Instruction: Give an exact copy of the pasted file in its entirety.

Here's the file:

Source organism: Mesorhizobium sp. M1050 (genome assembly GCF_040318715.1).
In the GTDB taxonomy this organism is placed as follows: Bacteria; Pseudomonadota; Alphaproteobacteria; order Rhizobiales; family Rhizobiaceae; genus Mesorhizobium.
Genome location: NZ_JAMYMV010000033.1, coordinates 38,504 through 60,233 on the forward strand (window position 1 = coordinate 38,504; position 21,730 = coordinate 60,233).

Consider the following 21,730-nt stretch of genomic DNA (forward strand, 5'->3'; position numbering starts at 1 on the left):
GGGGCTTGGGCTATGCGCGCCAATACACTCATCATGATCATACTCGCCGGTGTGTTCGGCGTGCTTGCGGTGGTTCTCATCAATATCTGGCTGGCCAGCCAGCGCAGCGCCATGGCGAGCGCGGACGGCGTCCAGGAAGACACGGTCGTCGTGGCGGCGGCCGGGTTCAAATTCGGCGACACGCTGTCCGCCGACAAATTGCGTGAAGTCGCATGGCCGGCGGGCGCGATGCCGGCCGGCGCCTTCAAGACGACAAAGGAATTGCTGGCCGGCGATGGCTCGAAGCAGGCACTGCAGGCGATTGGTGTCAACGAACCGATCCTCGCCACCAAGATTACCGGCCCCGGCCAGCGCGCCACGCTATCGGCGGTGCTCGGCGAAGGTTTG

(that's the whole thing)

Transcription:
Source organism: Mesorhizobium sp. M1050 (genome assembly GCF_040318715.1).
In the GTDB taxonomy this organism is placed as follows: Bacteria; Pseudomonadota; Alphaproteobacteria; order Rhizobiales; family Rhizobiaceae; genus Mesorhizobium.
Genome location: NZ_JAMYMV010000033.1, coordinates 38,504 through 60,233 on the forward strand (window position 1 = coordinate 38,504; position 21,730 = coordinate 60,233).

Consider the following 21,730-nt stretch of genomic DNA (forward strand, 5'->3'; position numbering starts at 1 on the left):
GGGGCTTGGGCTATGCGCGCCAATACACTCATCATGATCATACTCGCCGGTGTGTTCGGCGTGCTTGCGGTGGTTCTCATCAATATCTGGCTGGCCAGCCAGCGCAGCGCCATGGCGAGCGCGGACGGCGTCCAGGAAGACACGGTCGTCGTGGCGGCGGCCGGGTTCAAATTCGGCGACACGCTGTCCGCCGACAAATTGCGTGAAGTCGCATGGCCGGCGGGCGCGATGCCGGCCGGCGCCTTCAAGACGACAAAGGAATTGCTGGCCGGCGATGGCTCGAAGCAGGCACTGCAGGCGATTGGTGTCAACGAACCGATCCTCGCCACCAAGATTACCGGCCCCGGCCAGCGCGCCACGCTATCGGCGGTGCTCGGCGAAGGTTTG